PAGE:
Woodland - Winter 2019 - 7

The land has been in her family
for three generations. Sitting in
the middle of Pennsylvania, it is
a zig zagged shaped tract at the
headwaters of the Chesapeake Bay
watershed. Stately white oaks, red
oaks, hickories and more are mixed
in with a few small patches of open
grass fields and wild flowers.
Her first encounter with the
struggles of land ownership came
when she was just a teenager. Her
grandfather, who purchased the
property in 1943, had never formally
set up succession planning for the
land. So when he passed, Susan's
father, Lewis Shoemaker, had to
fight other family members to keep it
from being broken up and sold.
"When my grandfather died, my
father basically lost his whole family,
because he never spoke to any
of them again," she recalls. "I was
just 16 years old - which was old
enough to understand the toll land
can take on a family."
The Benedict Family Uses the
Sale of Timber to Pay for Taxes
and Management of the Land
While Lewis had no formal
forestry background, he, like other
landowners, had a determination to
keep the land in trees and keep it
healthy and productive. For Susan,
this meant weekends spent at
Bear Town, helping her father and
brothers do much of the hard labor
themselves - clearing out the 8
miles of roads, cutting firewood and
other chores. It was fulfilling work,
but much of it was done without
guidance or professional advice.
And that meant mistakes were
made and lessons learned.
"In the 1970's, there were a lot
more landowners who didn't know
about sustainable forestry. So when
we had a harvest, we did something
called a 'diameter limited cut' -
meaning they would come in and
take the trees larger than 17 inches
that would make good, straight
poles and such. We didn't realize it,
but it's what modern-day forestry

would consider high grading. It's
not a sustainable practice. We were
fortunate though. Our property has
incredible soil, and we had very
good regeneration. But a lot of
properties in our area that did the
same thing were not as lucky."
Susan Seeks the Help of
Professionals to Help Her Care
for Her Land
It wasn't until many years later, in
the 1990's that they began formally
working with a forester. He helped
Lewis, Susan and her brothers write
a forest management plan and
guided them on the best practices for
harvesting such as taking the smaller,
lower quality trees first, to allow more
room for the quality trees to grow and

seed regeneration. In no time at all
they began to see the difference in
overall health of their stands, and in
the wildlife that increased.
Taking Over the Family Legacy
and the Management Bills
Before her father passed in 2006,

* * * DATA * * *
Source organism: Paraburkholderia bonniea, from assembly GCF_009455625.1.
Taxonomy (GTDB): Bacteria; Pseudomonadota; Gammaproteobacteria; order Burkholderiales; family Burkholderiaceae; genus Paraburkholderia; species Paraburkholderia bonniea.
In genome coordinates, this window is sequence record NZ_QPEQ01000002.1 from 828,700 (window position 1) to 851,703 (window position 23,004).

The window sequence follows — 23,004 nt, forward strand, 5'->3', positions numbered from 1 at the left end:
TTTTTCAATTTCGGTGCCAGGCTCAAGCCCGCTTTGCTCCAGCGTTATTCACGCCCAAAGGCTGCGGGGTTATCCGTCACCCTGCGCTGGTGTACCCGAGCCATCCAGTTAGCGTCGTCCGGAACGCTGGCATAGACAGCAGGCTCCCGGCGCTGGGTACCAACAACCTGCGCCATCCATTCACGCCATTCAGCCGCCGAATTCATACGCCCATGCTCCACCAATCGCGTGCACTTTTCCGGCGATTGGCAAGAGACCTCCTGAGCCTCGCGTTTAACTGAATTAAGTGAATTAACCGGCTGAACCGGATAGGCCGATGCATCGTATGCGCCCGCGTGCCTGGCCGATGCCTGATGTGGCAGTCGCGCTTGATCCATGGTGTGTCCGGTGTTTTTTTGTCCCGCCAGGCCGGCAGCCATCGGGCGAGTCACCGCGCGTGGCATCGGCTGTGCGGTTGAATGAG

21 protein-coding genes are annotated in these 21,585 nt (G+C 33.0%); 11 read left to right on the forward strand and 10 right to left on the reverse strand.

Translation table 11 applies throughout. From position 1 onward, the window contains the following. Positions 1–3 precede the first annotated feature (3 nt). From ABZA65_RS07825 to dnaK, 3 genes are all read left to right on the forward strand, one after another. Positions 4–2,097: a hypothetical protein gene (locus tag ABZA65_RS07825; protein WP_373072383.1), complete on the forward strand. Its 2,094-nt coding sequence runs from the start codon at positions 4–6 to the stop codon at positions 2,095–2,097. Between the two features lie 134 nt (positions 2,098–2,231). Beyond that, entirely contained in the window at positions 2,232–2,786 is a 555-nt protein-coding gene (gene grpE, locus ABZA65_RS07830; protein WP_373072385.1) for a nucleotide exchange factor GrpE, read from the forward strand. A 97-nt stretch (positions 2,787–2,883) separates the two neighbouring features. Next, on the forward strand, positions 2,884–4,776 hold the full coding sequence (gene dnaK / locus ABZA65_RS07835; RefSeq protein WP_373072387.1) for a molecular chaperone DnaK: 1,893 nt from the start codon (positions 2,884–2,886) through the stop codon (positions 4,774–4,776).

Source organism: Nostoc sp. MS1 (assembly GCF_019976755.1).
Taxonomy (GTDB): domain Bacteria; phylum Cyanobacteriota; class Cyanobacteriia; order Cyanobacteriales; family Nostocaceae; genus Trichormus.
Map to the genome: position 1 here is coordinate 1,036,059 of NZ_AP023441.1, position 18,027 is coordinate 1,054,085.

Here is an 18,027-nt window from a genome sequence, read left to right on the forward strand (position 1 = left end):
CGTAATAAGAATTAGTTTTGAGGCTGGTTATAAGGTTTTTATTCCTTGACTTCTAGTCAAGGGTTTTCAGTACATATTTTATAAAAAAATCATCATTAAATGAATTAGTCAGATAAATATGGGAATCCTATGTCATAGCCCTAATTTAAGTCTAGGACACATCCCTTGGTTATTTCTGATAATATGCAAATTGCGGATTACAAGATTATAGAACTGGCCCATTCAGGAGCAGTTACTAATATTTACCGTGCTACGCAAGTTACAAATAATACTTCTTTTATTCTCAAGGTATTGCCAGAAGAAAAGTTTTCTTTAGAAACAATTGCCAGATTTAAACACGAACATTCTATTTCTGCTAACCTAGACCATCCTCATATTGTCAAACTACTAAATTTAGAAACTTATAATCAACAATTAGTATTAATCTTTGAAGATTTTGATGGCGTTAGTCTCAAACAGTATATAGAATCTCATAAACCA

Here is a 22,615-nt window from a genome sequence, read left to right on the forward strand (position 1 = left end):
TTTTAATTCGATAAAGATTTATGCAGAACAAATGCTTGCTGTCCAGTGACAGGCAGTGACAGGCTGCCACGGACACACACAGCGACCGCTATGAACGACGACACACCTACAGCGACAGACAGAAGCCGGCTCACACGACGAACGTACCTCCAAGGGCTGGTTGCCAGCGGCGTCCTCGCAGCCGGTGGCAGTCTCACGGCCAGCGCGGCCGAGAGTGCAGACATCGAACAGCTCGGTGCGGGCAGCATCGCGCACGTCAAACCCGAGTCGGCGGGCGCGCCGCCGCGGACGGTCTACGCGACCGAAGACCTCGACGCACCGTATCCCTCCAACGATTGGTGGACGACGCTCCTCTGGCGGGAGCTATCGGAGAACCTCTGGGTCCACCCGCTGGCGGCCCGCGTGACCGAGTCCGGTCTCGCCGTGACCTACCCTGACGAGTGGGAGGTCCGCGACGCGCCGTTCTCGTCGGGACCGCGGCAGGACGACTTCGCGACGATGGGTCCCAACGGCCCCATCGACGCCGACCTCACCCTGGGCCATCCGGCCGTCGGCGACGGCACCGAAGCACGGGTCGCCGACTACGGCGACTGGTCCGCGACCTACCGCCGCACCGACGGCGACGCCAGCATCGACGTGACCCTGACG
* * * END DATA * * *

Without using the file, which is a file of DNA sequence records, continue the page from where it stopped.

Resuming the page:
he sat Susan down to give her
instructions on carrying on his legacy.
"He said to me sternly 'Don't piss
away this land. It's important to me.
It's important to our family. And it's
important to something bigger than
us both.' I really took that to heart."
Several months later, she set up
a meeting with their forester. She
wanted to get a feel for how he and
her father had managed the land,
and build out a plan for the future.

Winter 2019 * WOODLAND 7


Woodland - Winter 2019

Table of Contents for the Digital Edition of Woodland - Winter 2019

2019 Outstanding Tree Farmers of the Year
Giving Back for the Forests of Tomorrow
Policies And Partnerships Go Hand In Hand For Strong Forests
Woodland - Winter 2019 - Intro
Woodland - Winter 2019 - cover1
Woodland - Winter 2019 - cover2
Woodland - Winter 2019 - 3
Woodland - Winter 2019 - OVERSTORY
Woodland - Winter 2019 - 5
Woodland - Winter 2019 - FORESTS AND FAMILIES
Woodland - Winter 2019 - 7
Woodland - Winter 2019 - 8
Woodland - Winter 2019 - 9
Woodland - Winter 2019 - FOREST INTERACTIONS Seedlings
Woodland - Winter 2019 - 11
Woodland - Winter 2019 - 12
Woodland - Winter 2019 - 13
Woodland - Winter 2019 - 14
Woodland - Winter 2019 - 15
Woodland - Winter 2019 - 16
Woodland - Winter 2019 - 17
Woodland - Winter 2019 - 18
Woodland - Winter 2019 - 19
Woodland - Winter 2019 - 2019 Outstanding Tree Farmers of the Year
Woodland - Winter 2019 - 21
Woodland - Winter 2019 - 22
Woodland - Winter 2019 - 23
Woodland - Winter 2019 - 24
Woodland - Winter 2019 - 25
Woodland - Winter 2019 - Giving Back for the Forests of Tomorrow
Woodland - Winter 2019 - 27
Woodland - Winter 2019 - 28
Woodland - Winter 2019 - 29
Woodland - Winter 2019 - 30
Woodland - Winter 2019 - Policies And Partnerships Go Hand In Hand For Strong Forests
Woodland - Winter 2019 - 32
Woodland - Winter 2019 - 33
Woodland - Winter 2019 - 34
Woodland - Winter 2019 - 35
Woodland - Winter 2019 - TOOLS AND RESOURCES
Woodland - Winter 2019 - 37
Woodland - Winter 2019 - 38
Woodland - Winter 2019 - cover3
Woodland - Winter 2019 - cover4